Apple has rebuffed allegations from the Department of Justice (DoJ) that it and five major publishers colluded to fix the price of e-books, calling the claims "simply not true".
In a statement the firm dismissed the claims and said that its iBookstore service had helped create a more dynamic market for e-books and followed the same pricing set-up as its App Store.
"The launch of the iBookstore in 2010 fostered innovation and competition, breaking Amazon's monopolistic grip on the publishing industry," it said.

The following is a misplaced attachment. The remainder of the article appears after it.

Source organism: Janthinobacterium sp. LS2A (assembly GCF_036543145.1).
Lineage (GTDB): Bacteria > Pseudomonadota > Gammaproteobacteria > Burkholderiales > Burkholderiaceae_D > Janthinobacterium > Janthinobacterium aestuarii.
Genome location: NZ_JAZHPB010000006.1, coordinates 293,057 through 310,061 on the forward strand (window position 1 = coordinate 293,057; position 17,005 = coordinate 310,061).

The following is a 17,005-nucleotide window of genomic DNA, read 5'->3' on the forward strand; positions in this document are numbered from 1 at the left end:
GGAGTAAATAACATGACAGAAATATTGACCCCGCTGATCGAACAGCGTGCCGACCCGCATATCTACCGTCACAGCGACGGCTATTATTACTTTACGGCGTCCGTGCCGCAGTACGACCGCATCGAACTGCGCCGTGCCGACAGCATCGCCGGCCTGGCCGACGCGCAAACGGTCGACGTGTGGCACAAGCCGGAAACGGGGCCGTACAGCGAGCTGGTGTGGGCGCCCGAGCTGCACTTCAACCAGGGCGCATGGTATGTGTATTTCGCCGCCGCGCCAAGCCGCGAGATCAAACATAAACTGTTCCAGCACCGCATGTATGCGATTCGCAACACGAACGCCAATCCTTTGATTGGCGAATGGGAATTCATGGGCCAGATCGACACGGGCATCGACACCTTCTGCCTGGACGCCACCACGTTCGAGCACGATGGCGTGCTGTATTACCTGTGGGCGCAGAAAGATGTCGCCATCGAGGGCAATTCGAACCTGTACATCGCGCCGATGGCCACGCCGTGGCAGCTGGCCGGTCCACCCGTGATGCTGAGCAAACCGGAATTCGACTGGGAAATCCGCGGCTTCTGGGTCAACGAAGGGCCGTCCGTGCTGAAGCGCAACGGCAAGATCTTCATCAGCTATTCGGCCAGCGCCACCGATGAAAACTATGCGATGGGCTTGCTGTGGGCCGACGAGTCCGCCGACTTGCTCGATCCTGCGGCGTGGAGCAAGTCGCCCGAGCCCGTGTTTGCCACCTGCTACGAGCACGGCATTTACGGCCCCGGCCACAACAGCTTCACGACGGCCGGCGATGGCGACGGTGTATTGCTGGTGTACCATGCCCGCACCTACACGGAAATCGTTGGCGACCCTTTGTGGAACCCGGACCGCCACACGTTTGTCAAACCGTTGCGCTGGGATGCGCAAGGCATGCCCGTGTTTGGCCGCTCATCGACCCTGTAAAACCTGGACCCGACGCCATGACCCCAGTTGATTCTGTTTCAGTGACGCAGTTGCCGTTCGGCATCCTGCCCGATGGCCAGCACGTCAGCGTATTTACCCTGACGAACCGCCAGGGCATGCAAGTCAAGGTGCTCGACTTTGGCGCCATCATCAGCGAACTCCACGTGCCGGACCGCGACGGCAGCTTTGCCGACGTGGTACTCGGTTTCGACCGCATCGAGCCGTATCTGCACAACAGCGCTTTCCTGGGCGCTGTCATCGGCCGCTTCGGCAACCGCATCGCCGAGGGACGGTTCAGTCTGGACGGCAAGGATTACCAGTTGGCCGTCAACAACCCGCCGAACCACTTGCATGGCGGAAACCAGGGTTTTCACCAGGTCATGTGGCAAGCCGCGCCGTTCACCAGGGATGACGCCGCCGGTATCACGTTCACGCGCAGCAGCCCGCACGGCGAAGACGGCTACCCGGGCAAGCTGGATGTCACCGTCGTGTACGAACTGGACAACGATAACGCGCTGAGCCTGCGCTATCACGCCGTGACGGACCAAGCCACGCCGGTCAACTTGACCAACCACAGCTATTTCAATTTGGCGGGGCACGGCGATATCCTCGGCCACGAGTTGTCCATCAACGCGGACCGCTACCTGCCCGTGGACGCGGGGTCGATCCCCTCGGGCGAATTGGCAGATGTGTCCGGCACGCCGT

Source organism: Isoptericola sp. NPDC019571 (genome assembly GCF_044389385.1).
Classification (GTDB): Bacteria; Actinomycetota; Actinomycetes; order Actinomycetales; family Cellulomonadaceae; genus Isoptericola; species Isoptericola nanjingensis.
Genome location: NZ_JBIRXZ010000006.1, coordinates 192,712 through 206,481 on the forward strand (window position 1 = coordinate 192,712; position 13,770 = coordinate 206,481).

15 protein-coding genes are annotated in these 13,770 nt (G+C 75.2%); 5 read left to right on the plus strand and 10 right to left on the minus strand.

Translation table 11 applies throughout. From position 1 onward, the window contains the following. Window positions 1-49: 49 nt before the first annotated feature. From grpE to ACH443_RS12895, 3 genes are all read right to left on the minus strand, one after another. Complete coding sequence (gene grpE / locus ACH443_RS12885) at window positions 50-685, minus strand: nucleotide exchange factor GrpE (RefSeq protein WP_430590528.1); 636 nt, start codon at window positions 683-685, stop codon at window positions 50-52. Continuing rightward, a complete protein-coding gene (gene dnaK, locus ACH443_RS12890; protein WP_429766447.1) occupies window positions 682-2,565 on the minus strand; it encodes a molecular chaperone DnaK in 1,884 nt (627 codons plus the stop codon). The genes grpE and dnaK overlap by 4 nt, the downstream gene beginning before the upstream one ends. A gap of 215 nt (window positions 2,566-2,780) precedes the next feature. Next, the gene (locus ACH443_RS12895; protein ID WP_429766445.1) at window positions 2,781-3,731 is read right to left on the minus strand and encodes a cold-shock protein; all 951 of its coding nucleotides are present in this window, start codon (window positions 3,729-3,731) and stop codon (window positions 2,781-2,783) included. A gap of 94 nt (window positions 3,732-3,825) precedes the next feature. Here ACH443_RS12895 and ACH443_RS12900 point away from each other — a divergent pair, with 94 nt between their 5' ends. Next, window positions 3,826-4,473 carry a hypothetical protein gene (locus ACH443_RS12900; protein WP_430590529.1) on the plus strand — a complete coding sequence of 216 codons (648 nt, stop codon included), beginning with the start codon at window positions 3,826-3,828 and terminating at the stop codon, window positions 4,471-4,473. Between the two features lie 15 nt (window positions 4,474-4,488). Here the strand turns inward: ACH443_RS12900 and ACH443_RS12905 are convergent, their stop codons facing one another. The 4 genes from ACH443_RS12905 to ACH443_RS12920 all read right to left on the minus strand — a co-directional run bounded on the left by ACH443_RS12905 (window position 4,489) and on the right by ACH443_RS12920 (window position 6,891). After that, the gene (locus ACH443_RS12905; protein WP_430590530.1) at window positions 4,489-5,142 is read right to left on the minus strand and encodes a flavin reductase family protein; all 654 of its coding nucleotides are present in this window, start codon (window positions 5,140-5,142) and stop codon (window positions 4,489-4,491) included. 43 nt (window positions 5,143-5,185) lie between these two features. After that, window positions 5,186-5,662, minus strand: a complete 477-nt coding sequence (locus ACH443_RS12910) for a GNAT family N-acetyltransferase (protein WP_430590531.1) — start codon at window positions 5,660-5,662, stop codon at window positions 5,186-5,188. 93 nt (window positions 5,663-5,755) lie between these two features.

"Just as we've allowed developers to set prices on the App Store, publishers set prices on the iBookstore."
The DoJ issued legal proceedings against Apple and five large book publishers on Wednesday over claims they conspired to raise e-book prices.
US attorney general Eric Holder claimed the firm's collusion had directly impacted consumers.
"As a result of this alleged conspiracy, we believe that consumers paid millions of dollars more for some of the most popular titles," he said.
Since the case on Wednesday, Australian regulators have also begun looking into whether similar practices occurred in their country, while European regulators began their investigation in December.
The issue tops a tough weeks for Apple in which it has also had to deal with the Flashback malware on its Mac OS X systems, issuing a second fix on Thursday to try and combat its spread.
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